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Thunderbird & Night Train Express: A Role Playing Exercise!

E&J Gallow, the world's largest winery, has just announced that it will stop selling its Thunderbird and Night Train Express wines in a rough neighborhood of San Francisco, called "the Tenderloin." Thunderbird and Night Train Express are both inexpensive wines with an extremely high alcohol content. They are also some of the top-selling wines in this neighborhood. There are two sides to this issue:

1. SSS: Gallow decided to take these two wines off the shelves in this neighborhood after it met with an activist group called Safe and Sober Streets, "SSS." SSS was formed by concerned citizens who say that drunks in this neighborhood created a menace to local families and law-abiding citizens. SSS argued that making such a potent wine available at a low cost was hurting the neighborhood

2. Local grocers and other retailers: This group thinks it is a terrible idea to take the wine off the shelves because it will hurt their businesses and families, many of whom have operated their family owned stores for generations. They argue that SSS is just trying to find someone to blame for the neighborhood's problems. They also argue that taking the wine off the shelves in one neighborhood is only going to cause "the drunks" to go somewhere else and that it won't ultimately solve the problem of alcoholism among many criminals and homeless people.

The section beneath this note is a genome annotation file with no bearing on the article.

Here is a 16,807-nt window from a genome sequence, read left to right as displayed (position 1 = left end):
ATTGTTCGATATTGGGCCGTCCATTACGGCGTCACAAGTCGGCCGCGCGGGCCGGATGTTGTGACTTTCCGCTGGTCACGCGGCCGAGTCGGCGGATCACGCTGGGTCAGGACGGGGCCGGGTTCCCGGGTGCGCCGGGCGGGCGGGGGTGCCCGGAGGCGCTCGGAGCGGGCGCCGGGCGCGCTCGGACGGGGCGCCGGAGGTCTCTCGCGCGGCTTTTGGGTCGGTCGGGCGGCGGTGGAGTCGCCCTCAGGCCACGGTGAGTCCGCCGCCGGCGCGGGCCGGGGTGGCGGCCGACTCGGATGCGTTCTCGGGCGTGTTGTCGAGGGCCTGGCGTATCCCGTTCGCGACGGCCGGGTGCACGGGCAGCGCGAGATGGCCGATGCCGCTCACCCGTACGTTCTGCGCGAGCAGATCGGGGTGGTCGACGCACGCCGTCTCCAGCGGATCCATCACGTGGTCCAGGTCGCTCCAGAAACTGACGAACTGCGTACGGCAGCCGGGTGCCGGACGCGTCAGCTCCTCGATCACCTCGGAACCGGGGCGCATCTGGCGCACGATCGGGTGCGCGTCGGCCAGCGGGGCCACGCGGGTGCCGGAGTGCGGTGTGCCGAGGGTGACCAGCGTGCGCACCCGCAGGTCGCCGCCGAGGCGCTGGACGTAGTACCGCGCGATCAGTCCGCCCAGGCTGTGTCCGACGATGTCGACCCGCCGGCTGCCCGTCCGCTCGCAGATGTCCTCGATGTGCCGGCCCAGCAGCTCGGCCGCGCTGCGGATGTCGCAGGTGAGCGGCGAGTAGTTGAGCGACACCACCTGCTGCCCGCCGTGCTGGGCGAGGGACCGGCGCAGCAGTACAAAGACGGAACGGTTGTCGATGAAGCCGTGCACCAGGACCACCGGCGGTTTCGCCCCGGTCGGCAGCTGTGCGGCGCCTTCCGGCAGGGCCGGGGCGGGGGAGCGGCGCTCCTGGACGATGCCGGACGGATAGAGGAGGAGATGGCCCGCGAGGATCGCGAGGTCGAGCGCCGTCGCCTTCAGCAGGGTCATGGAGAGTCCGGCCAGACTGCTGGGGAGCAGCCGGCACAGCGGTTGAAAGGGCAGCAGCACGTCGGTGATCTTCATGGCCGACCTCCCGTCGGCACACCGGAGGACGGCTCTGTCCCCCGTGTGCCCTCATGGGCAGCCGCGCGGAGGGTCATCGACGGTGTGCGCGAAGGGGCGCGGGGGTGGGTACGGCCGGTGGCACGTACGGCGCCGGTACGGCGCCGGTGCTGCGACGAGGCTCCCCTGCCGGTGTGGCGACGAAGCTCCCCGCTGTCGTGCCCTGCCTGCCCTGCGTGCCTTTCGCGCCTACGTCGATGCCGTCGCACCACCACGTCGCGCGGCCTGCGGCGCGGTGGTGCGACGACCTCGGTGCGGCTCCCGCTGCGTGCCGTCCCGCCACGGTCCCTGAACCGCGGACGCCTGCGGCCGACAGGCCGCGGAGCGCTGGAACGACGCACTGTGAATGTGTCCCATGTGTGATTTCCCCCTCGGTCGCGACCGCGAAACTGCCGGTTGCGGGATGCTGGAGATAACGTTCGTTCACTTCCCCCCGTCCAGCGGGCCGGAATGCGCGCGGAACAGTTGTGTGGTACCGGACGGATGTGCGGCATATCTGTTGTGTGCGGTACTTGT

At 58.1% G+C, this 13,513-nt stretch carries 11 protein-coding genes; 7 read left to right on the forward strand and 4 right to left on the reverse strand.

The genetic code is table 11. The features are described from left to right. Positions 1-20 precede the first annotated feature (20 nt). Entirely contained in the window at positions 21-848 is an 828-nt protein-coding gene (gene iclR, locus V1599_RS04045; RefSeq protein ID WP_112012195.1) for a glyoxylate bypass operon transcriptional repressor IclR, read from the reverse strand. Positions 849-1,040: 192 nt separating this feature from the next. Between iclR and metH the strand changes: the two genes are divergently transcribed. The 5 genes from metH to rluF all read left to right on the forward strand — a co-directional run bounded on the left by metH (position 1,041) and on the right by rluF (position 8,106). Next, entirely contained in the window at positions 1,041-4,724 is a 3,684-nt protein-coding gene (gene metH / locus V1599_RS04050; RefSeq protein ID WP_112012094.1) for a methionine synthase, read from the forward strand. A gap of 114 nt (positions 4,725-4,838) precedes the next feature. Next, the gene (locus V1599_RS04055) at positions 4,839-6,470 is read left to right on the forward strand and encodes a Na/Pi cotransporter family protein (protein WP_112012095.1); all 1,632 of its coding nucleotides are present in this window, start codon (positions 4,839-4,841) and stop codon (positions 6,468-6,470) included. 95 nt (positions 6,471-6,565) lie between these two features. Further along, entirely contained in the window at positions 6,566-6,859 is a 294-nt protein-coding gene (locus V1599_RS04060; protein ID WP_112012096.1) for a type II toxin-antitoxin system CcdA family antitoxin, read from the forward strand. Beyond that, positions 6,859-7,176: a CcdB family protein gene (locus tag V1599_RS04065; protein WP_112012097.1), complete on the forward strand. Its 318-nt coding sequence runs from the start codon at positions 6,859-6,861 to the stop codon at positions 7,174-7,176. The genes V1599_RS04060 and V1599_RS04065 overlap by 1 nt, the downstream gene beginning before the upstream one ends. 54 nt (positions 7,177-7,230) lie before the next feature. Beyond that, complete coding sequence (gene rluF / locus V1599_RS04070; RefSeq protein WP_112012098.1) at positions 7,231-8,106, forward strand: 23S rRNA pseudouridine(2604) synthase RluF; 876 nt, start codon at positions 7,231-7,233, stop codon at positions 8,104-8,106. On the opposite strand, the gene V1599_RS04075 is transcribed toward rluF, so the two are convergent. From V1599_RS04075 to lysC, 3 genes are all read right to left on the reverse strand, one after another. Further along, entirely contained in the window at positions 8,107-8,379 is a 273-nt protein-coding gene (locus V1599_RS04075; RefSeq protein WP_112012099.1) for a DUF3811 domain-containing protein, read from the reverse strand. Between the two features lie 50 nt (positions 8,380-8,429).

Question:

Pretend you work for SSS. In your initial post, argue why you think E&J Gallow has an ethical business responsibility to pull the wine from the shelves.

Solution Preview

Similar ethical situations can happen in a variety of contexts. In this case, it's cheap wine that gets people drunk quickly being sold in a cheap neighborhood. We could just as easily have low cost weapons or any other item/substance that is known to greatly contribute to violent behavior in a rough neighborhood. The main ethical argument is that the company (Gallow) should pull the wine due to reasons of ...

Solution Summary

This solution argues why E&J Gallow have an ethical business responsibility to pull the wine from their shelves. All points in the SSS case are addressed.

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